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Genotype-environment associations reveal genes potentially linked to avian malaria infection in populations of an endemic island bird
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  • Eleanor Sheppard,
  • Claudia Martin,
  • Claire Armstrong,
  • Catalina González-Quevedo,
  • Juan Carlos Illera,
  • Alexander Suh,
  • Lewis Spurgin,
  • David Richardson
Eleanor Sheppard
University of East Anglia

Corresponding Author:[email protected]

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Claudia Martin
University of East Anglia
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Claire Armstrong
University of East Anglia
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Catalina González-Quevedo
University of East Anglia
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Juan Carlos Illera
Universidad de Oviedo
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Alexander Suh
University of East Anglia
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Lewis Spurgin
University of East Anglia
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David Richardson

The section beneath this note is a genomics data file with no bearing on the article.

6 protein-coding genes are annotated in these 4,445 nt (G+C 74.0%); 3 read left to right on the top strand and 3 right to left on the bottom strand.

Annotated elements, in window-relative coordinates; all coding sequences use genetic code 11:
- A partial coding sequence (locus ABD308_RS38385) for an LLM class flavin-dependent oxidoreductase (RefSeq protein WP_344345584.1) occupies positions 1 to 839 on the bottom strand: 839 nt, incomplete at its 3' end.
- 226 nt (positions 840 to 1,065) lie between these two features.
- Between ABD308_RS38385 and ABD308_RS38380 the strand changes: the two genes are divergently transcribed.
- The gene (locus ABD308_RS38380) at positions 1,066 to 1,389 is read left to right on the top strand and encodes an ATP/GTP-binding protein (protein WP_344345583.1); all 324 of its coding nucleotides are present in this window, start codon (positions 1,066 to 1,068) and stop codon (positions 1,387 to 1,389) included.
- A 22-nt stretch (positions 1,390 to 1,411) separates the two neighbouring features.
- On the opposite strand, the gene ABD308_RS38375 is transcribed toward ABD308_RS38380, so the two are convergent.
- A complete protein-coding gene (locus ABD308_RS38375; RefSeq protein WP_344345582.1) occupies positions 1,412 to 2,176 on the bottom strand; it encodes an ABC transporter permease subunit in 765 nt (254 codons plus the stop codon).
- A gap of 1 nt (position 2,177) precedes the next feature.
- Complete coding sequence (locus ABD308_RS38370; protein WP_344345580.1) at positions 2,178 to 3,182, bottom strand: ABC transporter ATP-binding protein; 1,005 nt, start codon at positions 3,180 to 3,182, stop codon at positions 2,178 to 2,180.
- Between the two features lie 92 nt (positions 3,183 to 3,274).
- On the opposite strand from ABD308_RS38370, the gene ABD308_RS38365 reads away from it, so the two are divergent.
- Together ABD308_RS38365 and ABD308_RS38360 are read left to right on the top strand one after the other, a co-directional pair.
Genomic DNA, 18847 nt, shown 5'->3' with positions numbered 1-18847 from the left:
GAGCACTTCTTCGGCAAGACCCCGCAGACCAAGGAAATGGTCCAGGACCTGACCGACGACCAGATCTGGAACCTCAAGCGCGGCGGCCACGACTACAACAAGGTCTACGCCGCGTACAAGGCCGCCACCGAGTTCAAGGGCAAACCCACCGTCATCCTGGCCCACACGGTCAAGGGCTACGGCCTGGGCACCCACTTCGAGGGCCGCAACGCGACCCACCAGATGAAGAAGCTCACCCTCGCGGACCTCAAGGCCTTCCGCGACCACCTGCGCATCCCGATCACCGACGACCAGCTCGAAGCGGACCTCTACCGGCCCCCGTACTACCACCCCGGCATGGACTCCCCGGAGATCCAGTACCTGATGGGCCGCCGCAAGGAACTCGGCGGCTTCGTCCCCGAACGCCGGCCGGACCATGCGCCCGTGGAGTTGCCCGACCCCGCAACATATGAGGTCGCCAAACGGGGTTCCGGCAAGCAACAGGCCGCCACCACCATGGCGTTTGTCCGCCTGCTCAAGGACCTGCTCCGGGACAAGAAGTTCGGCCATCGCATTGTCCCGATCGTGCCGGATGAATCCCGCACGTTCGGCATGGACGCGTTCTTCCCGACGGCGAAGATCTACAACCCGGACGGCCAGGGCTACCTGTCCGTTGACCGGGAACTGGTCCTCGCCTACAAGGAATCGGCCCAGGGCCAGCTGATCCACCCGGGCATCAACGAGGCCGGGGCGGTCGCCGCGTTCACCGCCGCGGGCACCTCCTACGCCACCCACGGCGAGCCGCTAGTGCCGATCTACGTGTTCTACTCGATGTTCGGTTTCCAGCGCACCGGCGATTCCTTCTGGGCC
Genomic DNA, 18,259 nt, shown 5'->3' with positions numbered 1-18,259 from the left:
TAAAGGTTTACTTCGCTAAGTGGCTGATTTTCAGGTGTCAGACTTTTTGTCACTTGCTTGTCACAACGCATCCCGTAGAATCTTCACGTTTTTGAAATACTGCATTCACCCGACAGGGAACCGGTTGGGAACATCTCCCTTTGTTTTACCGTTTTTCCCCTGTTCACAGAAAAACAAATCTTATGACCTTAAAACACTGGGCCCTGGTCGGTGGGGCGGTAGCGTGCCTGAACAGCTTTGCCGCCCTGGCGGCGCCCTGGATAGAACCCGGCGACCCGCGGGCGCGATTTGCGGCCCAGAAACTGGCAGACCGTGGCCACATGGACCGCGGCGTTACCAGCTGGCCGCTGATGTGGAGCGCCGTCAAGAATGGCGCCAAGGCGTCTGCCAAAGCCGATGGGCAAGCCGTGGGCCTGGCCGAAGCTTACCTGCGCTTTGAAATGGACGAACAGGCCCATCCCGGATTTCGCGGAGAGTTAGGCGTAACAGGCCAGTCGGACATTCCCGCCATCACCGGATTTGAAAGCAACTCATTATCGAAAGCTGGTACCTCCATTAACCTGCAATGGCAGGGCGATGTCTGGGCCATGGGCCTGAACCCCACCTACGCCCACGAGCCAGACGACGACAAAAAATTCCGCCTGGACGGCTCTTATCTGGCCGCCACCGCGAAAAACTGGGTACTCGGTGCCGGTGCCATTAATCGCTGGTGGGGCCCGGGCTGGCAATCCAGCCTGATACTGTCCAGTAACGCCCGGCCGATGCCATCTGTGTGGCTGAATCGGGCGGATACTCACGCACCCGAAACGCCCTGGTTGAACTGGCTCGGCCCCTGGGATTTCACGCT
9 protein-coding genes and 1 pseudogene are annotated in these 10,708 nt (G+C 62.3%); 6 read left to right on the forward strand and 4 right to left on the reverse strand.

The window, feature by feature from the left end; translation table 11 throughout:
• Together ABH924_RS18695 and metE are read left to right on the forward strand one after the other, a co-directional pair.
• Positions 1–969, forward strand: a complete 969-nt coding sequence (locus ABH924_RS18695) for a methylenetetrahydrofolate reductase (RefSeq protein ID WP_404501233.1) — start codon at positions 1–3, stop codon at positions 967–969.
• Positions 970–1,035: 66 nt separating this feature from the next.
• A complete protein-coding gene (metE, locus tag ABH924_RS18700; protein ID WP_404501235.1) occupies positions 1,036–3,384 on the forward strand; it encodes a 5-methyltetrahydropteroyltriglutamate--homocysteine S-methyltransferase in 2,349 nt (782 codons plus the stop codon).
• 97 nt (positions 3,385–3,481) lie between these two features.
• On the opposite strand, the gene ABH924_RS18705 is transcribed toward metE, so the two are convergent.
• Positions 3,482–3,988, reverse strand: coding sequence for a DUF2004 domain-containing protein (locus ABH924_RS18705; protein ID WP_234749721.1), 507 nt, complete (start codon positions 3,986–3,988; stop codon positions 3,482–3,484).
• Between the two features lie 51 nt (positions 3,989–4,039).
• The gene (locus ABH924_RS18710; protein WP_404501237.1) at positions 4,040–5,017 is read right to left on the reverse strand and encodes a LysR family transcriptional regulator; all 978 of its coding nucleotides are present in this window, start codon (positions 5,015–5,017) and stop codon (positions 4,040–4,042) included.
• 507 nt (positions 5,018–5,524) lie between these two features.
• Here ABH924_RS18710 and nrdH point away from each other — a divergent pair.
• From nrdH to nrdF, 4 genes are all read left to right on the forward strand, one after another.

University of East Anglia
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Abstract

Patterns of pathogen prevalence are, at least partially, the result of coevolutionary host-pathogen interactions. Thus, exploring the distribution of host genetic variation in relation to infection by a pathogen within and across populations can provide important insights into mechanisms of host defence and adaptation. Here we use a landscape genomics approach (Bayenv) in conjunction with genome-wide data (ddRADseq) to test for associations between avian malaria (Plasmodium) prevalence and host genetic variation across 13 populations of the island endemic Berthelot’s pipit (Anthus berthelotii). Considerable and consistent spatial heterogeneity in malaria prevalence was observed among populations over a period of 15 years, and the prevalence of malaria infection was strongly correlated with pox (Avipoxvirus) prevalence. Evidence of significant association with malaria was found for multiple host loci after controlling for genome-wide divergence due to neutral genetic structure. These sites were located near to or within genes linked to metabolism, stress response, transcriptional regulation, complement activity and the inflammatory response, many previously implicated in vertebrate responses to malarial infection. Taken together, our findings identify diverse genes - not just limited to the immune system - that may be involved in host protection against malaria and suggests that spatially variable pathogen pressure is an important evolutionary driver of genetic divergence among wild animal populations, such as Berthelot’s pipit. Further, our data indicate that spatio-temporal variation in multiple different pathogens (e.g., malaria and pox in this case) may have to be studied together to develop a more holistic understanding of host pathogen-mediated evolution.